Tuesday, 16 March 2010

Our collective responsibilities in eradicating corruption

IT has been a year since the Malaysian Anti-Corruption Commission (MACC) was established with a more robust check and balance framework in meeting the expectations of Malaysians at large. To put it simply, the MACC went through a very "eventful" first year.


While different individuals may have different conclusions on how far the MACC had achieved its goals in that short period, another question that needs answer is about how Malaysians, collectively, participated in eradicating corruption from our society?

As Malaysia has no unlimited natural resources, the way forward for us as a country is to encourage Malaysians to be competitive, not only in the economic sense but also intellectually as the main drivers of value creation are knowledge and brain power.


Not only does corruption distort the distribution of opportunities and wealth, it also creates an inefficient business environment and discourage people to compete on merit. Worse still, if it rewards mediocre people with great connections instead of smart and bright Malaysians with no access to opportunities.

As with any other elements in life, corruption exists and evolves in an ecosystem. If we wish to reduce or even eliminate corruption, focusing on enforcement and prosecution alone would not be adequate. The roots need to be identified and neutralised.

Let's consider the demand side. The history of mankind is full of stories about greed and willingness to compromise values in the pursuit of wealth. 

What happened in the global financial market in the last few years had unveiled many situations where people who were influenced by greed went very far in engineering high-risk financial products which eventually caused countries and global corporations to suffer huge financial losses.

Can we eliminate greed? Certainly the answer is No! If this is the case, what are our options in order to mitigate the risks?

Perhaps the first line of defence is inculcating the right values in our people, especially young Malaysians who will eventually inherit the leadership of this country. 

This task should be shouldered by all parents, yes, you and me! While we may argue that our children spend most of their life in schools, there is only so much their teachers could do.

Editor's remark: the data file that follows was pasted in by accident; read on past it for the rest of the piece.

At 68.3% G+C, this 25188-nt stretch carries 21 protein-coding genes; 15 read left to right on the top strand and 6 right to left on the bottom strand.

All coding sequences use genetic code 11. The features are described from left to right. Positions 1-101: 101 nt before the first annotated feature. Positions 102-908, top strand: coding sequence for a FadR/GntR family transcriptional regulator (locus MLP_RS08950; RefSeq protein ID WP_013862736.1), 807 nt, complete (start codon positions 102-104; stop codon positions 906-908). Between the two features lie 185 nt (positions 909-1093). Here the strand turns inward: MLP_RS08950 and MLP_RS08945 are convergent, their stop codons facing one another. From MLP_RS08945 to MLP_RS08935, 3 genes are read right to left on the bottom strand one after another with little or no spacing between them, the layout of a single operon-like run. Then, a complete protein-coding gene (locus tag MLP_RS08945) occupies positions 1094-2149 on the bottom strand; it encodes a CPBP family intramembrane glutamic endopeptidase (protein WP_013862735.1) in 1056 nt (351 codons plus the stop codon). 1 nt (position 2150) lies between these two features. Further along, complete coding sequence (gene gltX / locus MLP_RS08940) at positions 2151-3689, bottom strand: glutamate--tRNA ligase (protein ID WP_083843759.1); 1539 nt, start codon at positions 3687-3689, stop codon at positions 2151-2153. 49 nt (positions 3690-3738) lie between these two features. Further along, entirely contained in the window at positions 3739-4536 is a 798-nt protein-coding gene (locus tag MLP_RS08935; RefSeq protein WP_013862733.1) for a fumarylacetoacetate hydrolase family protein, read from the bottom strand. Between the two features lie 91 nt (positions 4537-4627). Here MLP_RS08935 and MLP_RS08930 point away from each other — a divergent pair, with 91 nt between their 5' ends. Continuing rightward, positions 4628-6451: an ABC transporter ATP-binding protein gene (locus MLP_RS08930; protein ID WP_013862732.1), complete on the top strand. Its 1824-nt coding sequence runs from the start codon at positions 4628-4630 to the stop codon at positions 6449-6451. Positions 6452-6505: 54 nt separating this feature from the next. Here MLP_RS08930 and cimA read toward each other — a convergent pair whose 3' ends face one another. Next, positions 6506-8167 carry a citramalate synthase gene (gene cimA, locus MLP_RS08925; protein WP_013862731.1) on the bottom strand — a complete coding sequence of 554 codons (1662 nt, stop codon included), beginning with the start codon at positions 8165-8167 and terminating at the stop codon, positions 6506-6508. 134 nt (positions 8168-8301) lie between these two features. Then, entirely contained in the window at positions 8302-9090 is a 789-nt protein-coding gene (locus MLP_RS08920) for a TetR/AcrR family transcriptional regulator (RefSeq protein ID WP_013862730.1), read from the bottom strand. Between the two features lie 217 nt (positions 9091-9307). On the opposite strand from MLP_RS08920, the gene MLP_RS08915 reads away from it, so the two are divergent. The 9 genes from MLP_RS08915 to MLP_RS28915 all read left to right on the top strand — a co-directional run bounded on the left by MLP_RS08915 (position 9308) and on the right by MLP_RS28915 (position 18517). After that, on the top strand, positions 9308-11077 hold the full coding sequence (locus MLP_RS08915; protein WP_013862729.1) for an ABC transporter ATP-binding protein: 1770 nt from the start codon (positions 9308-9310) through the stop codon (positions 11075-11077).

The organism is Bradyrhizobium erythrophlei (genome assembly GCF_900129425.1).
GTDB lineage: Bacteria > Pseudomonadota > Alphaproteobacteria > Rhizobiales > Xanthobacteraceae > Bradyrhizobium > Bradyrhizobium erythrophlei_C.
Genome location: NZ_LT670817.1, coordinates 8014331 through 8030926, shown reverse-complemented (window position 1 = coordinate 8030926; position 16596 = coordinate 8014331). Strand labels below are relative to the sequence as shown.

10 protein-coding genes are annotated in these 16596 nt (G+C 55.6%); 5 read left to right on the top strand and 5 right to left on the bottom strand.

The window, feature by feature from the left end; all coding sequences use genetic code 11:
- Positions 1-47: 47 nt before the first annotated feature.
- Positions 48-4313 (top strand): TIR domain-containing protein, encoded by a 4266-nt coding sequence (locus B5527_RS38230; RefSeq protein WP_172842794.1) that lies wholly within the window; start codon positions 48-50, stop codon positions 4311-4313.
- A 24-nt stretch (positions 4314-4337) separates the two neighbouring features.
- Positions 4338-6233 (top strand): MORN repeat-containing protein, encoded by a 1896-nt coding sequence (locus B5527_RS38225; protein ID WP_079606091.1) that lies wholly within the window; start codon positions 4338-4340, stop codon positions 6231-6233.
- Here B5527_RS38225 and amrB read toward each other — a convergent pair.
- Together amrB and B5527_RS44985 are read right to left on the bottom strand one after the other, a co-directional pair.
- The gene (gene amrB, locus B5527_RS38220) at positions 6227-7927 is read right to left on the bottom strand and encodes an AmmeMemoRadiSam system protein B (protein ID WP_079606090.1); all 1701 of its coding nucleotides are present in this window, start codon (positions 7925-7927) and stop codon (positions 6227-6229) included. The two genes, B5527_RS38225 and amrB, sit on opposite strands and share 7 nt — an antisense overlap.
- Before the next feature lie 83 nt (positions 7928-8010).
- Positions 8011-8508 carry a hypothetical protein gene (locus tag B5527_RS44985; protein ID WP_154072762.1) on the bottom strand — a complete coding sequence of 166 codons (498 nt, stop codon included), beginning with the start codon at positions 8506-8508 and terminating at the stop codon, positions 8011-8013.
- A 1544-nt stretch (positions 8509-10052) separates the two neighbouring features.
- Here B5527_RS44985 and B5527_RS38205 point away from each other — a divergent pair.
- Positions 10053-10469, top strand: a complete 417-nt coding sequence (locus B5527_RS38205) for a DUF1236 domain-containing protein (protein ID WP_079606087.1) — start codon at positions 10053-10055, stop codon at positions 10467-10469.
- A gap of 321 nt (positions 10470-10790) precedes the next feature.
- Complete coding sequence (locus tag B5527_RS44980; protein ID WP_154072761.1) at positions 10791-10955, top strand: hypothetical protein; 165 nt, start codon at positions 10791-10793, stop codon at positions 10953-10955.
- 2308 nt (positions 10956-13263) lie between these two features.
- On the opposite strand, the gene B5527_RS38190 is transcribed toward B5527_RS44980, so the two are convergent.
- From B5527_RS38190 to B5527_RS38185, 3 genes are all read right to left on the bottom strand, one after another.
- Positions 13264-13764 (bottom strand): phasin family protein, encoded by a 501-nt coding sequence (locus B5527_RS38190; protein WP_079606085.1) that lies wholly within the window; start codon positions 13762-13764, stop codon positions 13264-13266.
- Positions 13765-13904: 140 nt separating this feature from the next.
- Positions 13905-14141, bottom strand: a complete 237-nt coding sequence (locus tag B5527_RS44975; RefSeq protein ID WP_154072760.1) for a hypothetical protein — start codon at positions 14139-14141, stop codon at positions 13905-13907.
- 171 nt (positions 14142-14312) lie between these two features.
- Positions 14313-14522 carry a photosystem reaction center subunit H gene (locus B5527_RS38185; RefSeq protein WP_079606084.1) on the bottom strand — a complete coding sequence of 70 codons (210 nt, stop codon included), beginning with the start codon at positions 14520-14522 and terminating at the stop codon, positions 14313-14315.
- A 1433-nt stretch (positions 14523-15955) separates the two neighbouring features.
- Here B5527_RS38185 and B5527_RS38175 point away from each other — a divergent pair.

We should be asking ourselves how much effort we have made so far in ensuring our flesh and blood grow up with the right values, including treating corruption as the worst possible evil?

This is why the report in a daily newspaper over the weekend about the desire of our youth to be millionaires by the age of 35 warrants our serious attention. 

When asked whether they are willing to sacrifice ethics and morality in being millionaires, 9.5% of the 1,678 Malaysians surveyed indicated their strong agreement, another 14.7% agreed while another 32.8% were unsure. 

Only 43% of the respondents disagreed. We must be wondering who the role models are, who have managed to impress our youth that sacrificing ethics and morality is all right in pursuing wealth. Are we, through our conduct and behaviour, responsible for this?

The second line of defence is by ensuring those occupying high offices in public and private sectors are people who breathe and uphold integrity.

We may not have many opportunities to influence the decisions in selecting these people but every opportunity counts. Again we have to ask ourselves, have we decided on our choices, whenever we had opportunities, based on ethics and morality or we succumbed to other selfish interests which are only known to ourselves?

Having robust and transparent systems and processes could be another line of defence in reducing incidences of corruption in our society. 

Sounds easy as a concept but a challenge to be implemented especially when this issue is mixed with other matters such as rights and privileges.

Unfortunately, the weakness in this area is the one causing us to pay big dollars in terms of overpriced contracts, defective assets and lost opportunities to bring investments into our economy. Have we, as a society, indicated our feelings towards this issue strong enough?

Enforcement action is perhaps the last line of defence in the battle against corruption. This really matters if we have failed to get the other defence mechanisms working.

In other words, this is only critical when we, as a society, have not done enough to eradicate corruption. While enforcement agencies have the responsibility to be effective, they may not be able to meet our demands if the whole ecosystem is not supportive of their mandate.

As we evaluate the performance of the MACC on their first anniversary, it would also be meaningful to assess our own performance in the area of corruption eradication. Remember, we have a duty to ensure all lines of defence are up and running and should shoulder the responsibilities if we have failed to do the right thing ourselves.

This article is also published at the Edge Malaysia website here:

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